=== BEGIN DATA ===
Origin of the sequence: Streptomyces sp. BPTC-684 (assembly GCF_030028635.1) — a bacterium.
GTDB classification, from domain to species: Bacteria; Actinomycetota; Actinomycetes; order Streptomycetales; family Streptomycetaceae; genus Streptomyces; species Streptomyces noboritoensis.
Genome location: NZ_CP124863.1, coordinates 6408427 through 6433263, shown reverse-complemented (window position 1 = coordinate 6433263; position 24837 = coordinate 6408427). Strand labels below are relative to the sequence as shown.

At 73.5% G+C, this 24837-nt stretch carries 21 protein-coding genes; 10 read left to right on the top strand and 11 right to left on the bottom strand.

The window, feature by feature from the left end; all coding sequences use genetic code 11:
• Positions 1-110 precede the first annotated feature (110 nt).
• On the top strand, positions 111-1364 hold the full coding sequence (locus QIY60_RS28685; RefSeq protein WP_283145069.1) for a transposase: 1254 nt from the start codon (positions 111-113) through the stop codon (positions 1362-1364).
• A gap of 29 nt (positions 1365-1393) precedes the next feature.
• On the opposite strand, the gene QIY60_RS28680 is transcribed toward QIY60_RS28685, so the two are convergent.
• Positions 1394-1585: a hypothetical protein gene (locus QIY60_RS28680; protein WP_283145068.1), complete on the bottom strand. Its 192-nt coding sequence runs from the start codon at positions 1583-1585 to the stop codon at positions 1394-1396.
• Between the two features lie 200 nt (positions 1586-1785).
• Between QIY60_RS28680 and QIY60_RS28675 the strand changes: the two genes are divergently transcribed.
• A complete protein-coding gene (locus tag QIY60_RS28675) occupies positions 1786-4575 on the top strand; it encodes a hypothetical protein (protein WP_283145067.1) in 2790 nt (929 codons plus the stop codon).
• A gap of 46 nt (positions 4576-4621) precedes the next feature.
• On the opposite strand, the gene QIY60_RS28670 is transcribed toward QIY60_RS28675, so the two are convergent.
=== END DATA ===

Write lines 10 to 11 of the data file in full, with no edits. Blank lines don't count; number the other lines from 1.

• Positions 1394-1585: a hypothetical protein gene (locus QIY60_RS28680; protein WP_283145068.1), complete on the bottom strand. Its 192-nt coding sequence runs from the start codon at positions 1583-1585 to the stop codon at positions 1394-1396.
• Between the two features lie 200 nt (positions 1586-1785).